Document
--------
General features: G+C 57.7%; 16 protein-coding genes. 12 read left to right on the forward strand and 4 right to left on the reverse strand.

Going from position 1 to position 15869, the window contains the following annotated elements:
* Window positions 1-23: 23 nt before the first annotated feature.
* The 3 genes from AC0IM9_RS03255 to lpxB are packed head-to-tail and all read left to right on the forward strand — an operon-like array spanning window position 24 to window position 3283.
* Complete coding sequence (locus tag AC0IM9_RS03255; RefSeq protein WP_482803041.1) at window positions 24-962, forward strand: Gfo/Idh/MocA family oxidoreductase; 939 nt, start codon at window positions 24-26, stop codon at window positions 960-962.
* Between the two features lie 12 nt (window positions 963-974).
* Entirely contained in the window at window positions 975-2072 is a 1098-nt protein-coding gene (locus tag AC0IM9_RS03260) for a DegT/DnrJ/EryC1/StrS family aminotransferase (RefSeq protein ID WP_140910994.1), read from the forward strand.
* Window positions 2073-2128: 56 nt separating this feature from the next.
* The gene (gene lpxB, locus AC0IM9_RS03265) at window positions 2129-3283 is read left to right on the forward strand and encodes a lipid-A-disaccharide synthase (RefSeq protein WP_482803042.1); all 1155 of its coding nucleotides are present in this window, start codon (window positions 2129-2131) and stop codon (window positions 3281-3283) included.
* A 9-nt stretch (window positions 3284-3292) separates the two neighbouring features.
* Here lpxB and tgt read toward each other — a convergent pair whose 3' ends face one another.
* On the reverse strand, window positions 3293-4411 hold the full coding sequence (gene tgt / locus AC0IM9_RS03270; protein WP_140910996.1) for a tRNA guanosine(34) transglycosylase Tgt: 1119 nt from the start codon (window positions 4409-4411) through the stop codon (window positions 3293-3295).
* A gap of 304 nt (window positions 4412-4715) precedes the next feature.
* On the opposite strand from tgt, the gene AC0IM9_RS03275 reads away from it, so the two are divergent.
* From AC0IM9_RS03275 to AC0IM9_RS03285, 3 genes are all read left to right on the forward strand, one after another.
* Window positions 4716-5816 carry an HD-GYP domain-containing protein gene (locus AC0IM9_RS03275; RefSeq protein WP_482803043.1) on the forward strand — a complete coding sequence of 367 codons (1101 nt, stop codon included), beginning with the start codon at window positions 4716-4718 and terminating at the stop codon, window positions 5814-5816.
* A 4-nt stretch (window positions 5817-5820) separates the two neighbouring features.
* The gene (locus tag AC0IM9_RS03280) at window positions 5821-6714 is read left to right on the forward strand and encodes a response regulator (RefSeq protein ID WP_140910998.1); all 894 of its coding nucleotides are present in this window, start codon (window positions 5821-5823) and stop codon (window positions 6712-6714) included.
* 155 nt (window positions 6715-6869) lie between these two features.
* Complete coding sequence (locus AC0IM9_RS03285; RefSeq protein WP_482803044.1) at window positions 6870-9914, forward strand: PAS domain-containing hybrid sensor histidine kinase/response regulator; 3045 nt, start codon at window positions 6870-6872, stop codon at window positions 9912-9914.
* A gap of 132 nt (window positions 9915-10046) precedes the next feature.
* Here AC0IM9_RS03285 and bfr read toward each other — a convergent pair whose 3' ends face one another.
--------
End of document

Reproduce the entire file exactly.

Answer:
General features: G+C 57.7%; 16 protein-coding genes. 12 read left to right on the forward strand and 4 right to left on the reverse strand.

Going from position 1 to position 15869, the window contains the following annotated elements:
* Window positions 1-23: 23 nt before the first annotated feature.
* The 3 genes from AC0IM9_RS03255 to lpxB are packed head-to-tail and all read left to right on the forward strand — an operon-like array spanning window position 24 to window position 3283.
* Complete coding sequence (locus tag AC0IM9_RS03255; RefSeq protein WP_482803041.1) at window positions 24-962, forward strand: Gfo/Idh/MocA family oxidoreductase; 939 nt, start codon at window positions 24-26, stop codon at window positions 960-962.
* Between the two features lie 12 nt (window positions 963-974).
* Entirely contained in the window at window positions 975-2072 is a 1098-nt protein-coding gene (locus tag AC0IM9_RS03260) for a DegT/DnrJ/EryC1/StrS family aminotransferase (RefSeq protein ID WP_140910994.1), read from the forward strand.
* Window positions 2073-2128: 56 nt separating this feature from the next.
* The gene (gene lpxB, locus AC0IM9_RS03265) at window positions 2129-3283 is read left to right on the forward strand and encodes a lipid-A-disaccharide synthase (RefSeq protein WP_482803042.1); all 1155 of its coding nucleotides are present in this window, start codon (window positions 2129-2131) and stop codon (window positions 3281-3283) included.
* A 9-nt stretch (window positions 3284-3292) separates the two neighbouring features.
* Here lpxB and tgt read toward each other — a convergent pair whose 3' ends face one another.
* On the reverse strand, window positions 3293-4411 hold the full coding sequence (gene tgt / locus AC0IM9_RS03270; protein WP_140910996.1) for a tRNA guanosine(34) transglycosylase Tgt: 1119 nt from the start codon (window positions 4409-4411) through the stop codon (window positions 3293-3295).
* A gap of 304 nt (window positions 4412-4715) precedes the next feature.
* On the opposite strand from tgt, the gene AC0IM9_RS03275 reads away from it, so the two are divergent.
* From AC0IM9_RS03275 to AC0IM9_RS03285, 3 genes are all read left to right on the forward strand, one after another.
* Window positions 4716-5816 carry an HD-GYP domain-containing protein gene (locus AC0IM9_RS03275; RefSeq protein WP_482803043.1) on the forward strand — a complete coding sequence of 367 codons (1101 nt, stop codon included), beginning with the start codon at window positions 4716-4718 and terminating at the stop codon, window positions 5814-5816.
* A 4-nt stretch (window positions 5817-5820) separates the two neighbouring features.
* The gene (locus tag AC0IM9_RS03280) at window positions 5821-6714 is read left to right on the forward strand and encodes a response regulator (RefSeq protein ID WP_140910998.1); all 894 of its coding nucleotides are present in this window, start codon (window positions 5821-5823) and stop codon (window positions 6712-6714) included.
* 155 nt (window positions 6715-6869) lie between these two features.
* Complete coding sequence (locus AC0IM9_RS03285; RefSeq protein WP_482803044.1) at window positions 6870-9914, forward strand: PAS domain-containing hybrid sensor histidine kinase/response regulator; 3045 nt, start codon at window positions 6870-6872, stop codon at window positions 9912-9914.
* A gap of 132 nt (window positions 9915-10046) precedes the next feature.
* Here AC0IM9_RS03285 and bfr read toward each other — a convergent pair whose 3' ends face one another.